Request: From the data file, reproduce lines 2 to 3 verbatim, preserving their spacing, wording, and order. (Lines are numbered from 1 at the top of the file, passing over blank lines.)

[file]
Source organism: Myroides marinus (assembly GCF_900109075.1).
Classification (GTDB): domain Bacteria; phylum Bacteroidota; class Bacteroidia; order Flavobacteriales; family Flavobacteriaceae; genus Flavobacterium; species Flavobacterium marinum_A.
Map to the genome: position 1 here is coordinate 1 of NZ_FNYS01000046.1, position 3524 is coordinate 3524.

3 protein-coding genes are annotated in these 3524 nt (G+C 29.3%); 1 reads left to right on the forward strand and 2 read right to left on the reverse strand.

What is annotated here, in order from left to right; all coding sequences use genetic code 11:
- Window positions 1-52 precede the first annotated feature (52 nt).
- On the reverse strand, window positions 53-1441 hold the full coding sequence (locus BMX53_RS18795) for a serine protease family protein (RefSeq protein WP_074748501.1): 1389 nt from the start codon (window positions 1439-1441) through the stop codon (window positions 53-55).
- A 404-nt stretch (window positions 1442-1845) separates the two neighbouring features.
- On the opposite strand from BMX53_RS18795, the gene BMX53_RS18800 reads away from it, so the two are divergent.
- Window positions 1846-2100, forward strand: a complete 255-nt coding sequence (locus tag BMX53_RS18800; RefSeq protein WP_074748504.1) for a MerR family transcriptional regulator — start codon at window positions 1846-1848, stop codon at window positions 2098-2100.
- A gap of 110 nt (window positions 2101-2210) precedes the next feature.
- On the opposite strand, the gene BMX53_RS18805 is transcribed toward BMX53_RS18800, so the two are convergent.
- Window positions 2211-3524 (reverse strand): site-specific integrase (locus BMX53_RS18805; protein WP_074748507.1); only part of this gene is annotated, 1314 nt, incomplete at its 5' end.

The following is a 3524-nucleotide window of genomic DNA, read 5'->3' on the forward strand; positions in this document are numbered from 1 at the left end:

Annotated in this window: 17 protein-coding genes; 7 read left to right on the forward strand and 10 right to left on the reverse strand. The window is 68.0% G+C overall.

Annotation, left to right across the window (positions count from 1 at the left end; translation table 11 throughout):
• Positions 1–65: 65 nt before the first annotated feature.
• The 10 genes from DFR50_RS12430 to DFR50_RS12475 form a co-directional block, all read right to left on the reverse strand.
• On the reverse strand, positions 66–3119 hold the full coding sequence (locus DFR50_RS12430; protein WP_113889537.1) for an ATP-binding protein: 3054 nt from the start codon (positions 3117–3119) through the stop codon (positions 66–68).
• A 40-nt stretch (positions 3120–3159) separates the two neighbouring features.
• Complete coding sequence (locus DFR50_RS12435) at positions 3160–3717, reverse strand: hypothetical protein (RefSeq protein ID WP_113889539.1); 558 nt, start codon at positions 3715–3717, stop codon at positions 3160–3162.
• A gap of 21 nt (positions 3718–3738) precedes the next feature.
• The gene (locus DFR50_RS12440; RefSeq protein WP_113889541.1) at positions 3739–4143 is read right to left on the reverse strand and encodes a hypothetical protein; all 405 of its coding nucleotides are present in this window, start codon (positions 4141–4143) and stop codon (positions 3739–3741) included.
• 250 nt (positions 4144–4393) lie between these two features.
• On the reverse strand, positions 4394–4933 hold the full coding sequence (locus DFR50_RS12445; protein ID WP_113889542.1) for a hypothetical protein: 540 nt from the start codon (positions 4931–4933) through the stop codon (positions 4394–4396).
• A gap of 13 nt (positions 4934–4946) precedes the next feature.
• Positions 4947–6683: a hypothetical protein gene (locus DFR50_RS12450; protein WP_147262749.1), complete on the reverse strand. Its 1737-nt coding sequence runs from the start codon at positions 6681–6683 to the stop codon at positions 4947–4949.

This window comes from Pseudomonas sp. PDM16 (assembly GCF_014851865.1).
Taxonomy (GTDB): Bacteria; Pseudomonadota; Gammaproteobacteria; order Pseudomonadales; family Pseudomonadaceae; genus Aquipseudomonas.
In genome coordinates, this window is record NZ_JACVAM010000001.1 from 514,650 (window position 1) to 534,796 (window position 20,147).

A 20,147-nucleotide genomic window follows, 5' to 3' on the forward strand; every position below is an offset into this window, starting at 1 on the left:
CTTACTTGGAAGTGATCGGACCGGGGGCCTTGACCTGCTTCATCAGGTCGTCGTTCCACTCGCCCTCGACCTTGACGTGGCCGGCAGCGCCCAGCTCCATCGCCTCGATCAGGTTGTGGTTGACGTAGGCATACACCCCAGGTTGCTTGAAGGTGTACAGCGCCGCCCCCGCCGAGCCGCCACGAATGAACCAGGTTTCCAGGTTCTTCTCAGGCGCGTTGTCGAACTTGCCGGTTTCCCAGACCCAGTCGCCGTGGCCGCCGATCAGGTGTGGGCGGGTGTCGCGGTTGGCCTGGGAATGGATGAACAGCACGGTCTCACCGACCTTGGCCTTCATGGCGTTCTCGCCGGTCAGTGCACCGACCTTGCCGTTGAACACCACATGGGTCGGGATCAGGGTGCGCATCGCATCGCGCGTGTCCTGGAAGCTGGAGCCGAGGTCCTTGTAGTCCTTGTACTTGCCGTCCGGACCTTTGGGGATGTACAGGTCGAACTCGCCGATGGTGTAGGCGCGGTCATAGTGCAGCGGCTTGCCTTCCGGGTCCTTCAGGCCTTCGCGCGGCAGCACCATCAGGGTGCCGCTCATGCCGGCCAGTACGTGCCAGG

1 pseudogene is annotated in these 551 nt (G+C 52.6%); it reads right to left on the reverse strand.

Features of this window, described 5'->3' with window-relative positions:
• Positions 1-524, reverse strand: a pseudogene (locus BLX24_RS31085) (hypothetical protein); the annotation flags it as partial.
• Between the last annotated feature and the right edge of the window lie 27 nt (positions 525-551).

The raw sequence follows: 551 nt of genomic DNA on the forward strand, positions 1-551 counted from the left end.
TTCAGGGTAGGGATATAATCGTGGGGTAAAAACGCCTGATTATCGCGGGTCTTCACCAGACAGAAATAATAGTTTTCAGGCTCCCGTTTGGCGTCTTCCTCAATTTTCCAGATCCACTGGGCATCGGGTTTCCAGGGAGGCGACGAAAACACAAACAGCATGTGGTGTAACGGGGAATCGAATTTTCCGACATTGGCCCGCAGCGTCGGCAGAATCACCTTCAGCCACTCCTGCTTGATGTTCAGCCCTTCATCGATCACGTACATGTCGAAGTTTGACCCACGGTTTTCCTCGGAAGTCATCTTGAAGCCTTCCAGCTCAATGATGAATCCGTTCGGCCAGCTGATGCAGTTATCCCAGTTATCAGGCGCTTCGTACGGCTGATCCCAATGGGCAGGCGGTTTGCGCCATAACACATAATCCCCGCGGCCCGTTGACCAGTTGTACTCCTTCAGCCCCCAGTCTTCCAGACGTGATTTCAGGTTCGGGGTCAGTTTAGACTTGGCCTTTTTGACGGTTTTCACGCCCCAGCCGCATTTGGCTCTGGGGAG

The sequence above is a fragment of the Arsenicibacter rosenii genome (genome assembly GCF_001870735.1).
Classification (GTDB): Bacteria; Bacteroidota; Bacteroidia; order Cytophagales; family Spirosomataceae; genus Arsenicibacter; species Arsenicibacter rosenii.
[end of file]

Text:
Classification (GTDB): domain Bacteria; phylum Bacteroidota; class Bacteroidia; order Flavobacteriales; family Flavobacteriaceae; genus Flavobacterium; species Flavobacterium marinum_A.
Map to the genome: position 1 here is coordinate 1 of NZ_FNYS01000046.1, position 3524 is coordinate 3524.